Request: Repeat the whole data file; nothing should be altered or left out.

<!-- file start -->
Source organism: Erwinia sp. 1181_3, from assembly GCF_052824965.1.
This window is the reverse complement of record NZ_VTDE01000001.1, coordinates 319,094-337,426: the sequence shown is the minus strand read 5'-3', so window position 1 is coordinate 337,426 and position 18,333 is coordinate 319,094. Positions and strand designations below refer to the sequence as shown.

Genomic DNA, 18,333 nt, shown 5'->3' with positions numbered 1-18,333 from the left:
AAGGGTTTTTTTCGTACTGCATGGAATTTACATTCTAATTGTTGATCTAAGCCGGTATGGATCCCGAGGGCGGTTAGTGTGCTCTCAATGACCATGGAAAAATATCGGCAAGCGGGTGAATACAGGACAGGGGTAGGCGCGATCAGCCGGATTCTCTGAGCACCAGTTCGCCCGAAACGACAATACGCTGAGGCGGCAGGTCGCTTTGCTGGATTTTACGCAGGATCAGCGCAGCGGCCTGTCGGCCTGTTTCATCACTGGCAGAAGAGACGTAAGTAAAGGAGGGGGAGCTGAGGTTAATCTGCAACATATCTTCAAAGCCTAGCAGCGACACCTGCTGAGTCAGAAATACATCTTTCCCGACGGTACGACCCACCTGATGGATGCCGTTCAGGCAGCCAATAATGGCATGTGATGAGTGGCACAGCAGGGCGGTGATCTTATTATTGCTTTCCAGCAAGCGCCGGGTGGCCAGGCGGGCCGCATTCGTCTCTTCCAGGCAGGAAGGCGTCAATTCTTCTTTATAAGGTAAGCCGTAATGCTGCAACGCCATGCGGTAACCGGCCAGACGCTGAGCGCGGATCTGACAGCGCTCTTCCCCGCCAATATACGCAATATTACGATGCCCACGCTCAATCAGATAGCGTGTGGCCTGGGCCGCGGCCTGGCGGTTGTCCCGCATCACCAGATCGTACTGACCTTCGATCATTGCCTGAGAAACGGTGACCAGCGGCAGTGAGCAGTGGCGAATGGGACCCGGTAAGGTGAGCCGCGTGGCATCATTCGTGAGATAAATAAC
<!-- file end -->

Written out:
Source organism: Erwinia sp. 1181_3, from assembly GCF_052824965.1.
This window is the reverse complement of record NZ_VTDE01000001.1, coordinates 319,094-337,426: the sequence shown is the minus strand read 5'-3', so window position 1 is coordinate 337,426 and position 18,333 is coordinate 319,094. Positions and strand designations below refer to the sequence as shown.

Genomic DNA, 18,333 nt, shown 5'->3' with positions numbered 1-18,333 from the left:
AAGGGTTTTTTTCGTACTGCATGGAATTTACATTCTAATTGTTGATCTAAGCCGGTATGGATCCCGAGGGCGGTTAGTGTGCTCTCAATGACCATGGAAAAATATCGGCAAGCGGGTGAATACAGGACAGGGGTAGGCGCGATCAGCCGGATTCTCTGAGCACCAGTTCGCCCGAAACGACAATACGCTGAGGCGGCAGGTCGCTTTGCTGGATTTTACGCAGGATCAGCGCAGCGGCCTGTCGGCCTGTTTCATCACTGGCAGAAGAGACGTAAGTAAAGGAGGGGGAGCTGAGGTTAATCTGCAACATATCTTCAAAGCCTAGCAGCGACACCTGCTGAGTCAGAAATACATCTTTCCCGACGGTACGACCCACCTGATGGATGCCGTTCAGGCAGCCAATAATGGCATGTGATGAGTGGCACAGCAGGGCGGTGATCTTATTATTGCTTTCCAGCAAGCGCCGGGTGGCCAGGCGGGCCGCATTCGTCTCTTCCAGGCAGGAAGGCGTCAATTCTTCTTTATAAGGTAAGCCGTAATGCTGCAACGCCATGCGGTAACCGGCCAGACGCTGAGCGCGGATCTGACAGCGCTCTTCCCCGCCAATATACGCAATATTACGATGCCCACGCTCAATCAGATAGCGTGTGGCCTGGGCCGCGGCCTGGCGGTTGTCCCGCATCACCAGATCGTACTGACCTTCGATCATTGCCTGAGAAACGGTGACCAGCGGCAGTGAGCAGTGGCGAATGGGACCCGGTAAGGTGAGCCGCGTGGCATCATTCGTGAGATAAATAAC